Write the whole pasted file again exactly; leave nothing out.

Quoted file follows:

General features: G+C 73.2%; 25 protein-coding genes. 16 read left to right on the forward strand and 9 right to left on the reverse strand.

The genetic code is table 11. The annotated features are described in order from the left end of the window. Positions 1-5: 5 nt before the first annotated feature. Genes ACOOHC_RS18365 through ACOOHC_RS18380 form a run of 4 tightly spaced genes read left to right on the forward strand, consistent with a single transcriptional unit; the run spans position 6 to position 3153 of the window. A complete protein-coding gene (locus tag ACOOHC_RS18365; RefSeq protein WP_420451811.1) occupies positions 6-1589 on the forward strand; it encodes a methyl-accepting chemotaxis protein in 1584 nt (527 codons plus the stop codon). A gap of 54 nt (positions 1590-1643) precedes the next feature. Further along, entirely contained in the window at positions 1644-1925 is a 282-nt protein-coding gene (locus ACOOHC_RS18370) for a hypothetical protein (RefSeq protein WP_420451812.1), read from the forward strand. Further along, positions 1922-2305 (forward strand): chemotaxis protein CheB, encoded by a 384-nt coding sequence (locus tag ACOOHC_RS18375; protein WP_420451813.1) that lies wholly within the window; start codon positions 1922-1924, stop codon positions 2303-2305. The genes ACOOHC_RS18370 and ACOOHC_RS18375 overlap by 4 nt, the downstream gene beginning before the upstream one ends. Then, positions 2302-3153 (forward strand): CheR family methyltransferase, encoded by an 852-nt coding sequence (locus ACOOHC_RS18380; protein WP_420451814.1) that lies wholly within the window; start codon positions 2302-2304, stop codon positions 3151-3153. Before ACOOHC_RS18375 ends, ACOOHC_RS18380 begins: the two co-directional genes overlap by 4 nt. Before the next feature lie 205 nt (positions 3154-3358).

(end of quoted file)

General features: G+C 73.2%; 25 protein-coding genes. 16 read left to right on the forward strand and 9 right to left on the reverse strand.

The genetic code is table 11. The annotated features are described in order from the left end of the window. Positions 1-5: 5 nt before the first annotated feature. Genes ACOOHC_RS18365 through ACOOHC_RS18380 form a run of 4 tightly spaced genes read left to right on the forward strand, consistent with a single transcriptional unit; the run spans position 6 to position 3153 of the window. A complete protein-coding gene (locus tag ACOOHC_RS18365; RefSeq protein WP_420451811.1) occupies positions 6-1589 on the forward strand; it encodes a methyl-accepting chemotaxis protein in 1584 nt (527 codons plus the stop codon). A gap of 54 nt (positions 1590-1643) precedes the next feature. Further along, entirely contained in the window at positions 1644-1925 is a 282-nt protein-coding gene (locus ACOOHC_RS18370) for a hypothetical protein (RefSeq protein WP_420451812.1), read from the forward strand. Further along, positions 1922-2305 (forward strand): chemotaxis protein CheB, encoded by a 384-nt coding sequence (locus tag ACOOHC_RS18375; protein WP_420451813.1) that lies wholly within the window; start codon positions 1922-1924, stop codon positions 2303-2305. The genes ACOOHC_RS18370 and ACOOHC_RS18375 overlap by 4 nt, the downstream gene beginning before the upstream one ends. Then, positions 2302-3153 (forward strand): CheR family methyltransferase, encoded by an 852-nt coding sequence (locus ACOOHC_RS18380; protein WP_420451814.1) that lies wholly within the window; start codon positions 2302-2304, stop codon positions 3151-3153. Before ACOOHC_RS18375 ends, ACOOHC_RS18380 begins: the two co-directional genes overlap by 4 nt. Before the next feature lie 205 nt (positions 3154-3358).